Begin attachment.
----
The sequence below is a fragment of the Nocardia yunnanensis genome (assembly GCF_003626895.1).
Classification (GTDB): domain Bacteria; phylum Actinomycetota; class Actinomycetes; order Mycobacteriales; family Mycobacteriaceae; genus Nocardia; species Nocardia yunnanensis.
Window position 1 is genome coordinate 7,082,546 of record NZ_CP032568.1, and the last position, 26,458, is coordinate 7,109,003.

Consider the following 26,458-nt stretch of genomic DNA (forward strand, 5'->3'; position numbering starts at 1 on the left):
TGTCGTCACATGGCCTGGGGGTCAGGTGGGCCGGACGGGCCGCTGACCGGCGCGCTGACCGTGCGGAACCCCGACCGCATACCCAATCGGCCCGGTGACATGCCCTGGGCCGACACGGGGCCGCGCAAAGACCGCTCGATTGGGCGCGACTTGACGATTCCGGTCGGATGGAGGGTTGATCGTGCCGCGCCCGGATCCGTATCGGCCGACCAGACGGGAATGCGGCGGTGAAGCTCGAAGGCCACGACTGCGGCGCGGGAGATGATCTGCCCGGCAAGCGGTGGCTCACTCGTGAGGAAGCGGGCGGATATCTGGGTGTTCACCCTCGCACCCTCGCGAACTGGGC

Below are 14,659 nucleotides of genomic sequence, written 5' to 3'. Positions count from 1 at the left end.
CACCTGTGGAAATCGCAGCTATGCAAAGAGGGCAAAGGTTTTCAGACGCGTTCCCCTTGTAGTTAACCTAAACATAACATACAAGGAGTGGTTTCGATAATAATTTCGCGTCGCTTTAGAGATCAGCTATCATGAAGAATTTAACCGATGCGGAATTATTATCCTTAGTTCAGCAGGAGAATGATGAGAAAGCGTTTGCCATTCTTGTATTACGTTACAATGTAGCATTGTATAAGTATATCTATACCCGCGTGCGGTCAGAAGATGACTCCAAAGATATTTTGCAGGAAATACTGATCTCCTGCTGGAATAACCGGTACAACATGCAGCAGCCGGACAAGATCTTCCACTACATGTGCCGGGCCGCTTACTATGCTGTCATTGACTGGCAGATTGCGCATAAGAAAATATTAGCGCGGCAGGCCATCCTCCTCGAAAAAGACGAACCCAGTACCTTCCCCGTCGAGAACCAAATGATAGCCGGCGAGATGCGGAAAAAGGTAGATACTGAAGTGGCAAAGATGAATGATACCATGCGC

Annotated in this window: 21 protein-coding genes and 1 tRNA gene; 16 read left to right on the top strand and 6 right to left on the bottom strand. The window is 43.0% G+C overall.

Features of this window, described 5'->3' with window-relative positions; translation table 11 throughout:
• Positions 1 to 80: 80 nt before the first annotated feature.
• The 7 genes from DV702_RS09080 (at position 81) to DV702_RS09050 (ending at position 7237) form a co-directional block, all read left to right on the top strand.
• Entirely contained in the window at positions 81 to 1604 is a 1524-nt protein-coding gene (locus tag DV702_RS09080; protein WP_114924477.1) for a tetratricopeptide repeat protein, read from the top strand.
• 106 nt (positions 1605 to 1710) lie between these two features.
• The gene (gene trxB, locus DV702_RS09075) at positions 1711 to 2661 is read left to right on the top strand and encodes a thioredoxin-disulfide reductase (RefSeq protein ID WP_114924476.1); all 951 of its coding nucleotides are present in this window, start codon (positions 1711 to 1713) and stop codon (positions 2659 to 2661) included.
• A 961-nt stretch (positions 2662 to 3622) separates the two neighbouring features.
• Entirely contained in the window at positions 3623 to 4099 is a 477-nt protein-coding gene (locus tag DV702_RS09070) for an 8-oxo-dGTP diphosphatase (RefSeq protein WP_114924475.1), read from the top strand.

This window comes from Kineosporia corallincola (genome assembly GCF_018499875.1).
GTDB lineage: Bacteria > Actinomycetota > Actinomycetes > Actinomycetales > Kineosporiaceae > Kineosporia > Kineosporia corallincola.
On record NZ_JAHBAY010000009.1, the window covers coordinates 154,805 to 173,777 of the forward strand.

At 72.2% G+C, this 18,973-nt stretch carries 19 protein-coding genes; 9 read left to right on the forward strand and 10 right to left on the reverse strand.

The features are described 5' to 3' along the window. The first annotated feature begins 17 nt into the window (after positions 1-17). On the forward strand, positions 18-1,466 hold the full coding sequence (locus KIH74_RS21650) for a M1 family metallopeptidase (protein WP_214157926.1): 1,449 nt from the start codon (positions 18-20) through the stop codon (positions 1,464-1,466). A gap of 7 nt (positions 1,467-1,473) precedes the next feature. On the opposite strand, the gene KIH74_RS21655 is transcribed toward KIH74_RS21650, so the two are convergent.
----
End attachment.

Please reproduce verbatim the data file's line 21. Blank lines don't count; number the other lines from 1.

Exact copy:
The features are described 5' to 3' along the window. The first annotated feature begins 17 nt into the window (after positions 1-17). On the forward strand, positions 18-1,466 hold the full coding sequence (locus KIH74_RS21650) for a M1 family metallopeptidase (protein WP_214157926.1): 1,449 nt from the start codon (positions 18-20) through the stop codon (positions 1,464-1,466). A gap of 7 nt (positions 1,467-1,473) precedes the next feature. On the opposite strand, the gene KIH74_RS21655 is transcribed toward KIH74_RS21650, so the two are convergent.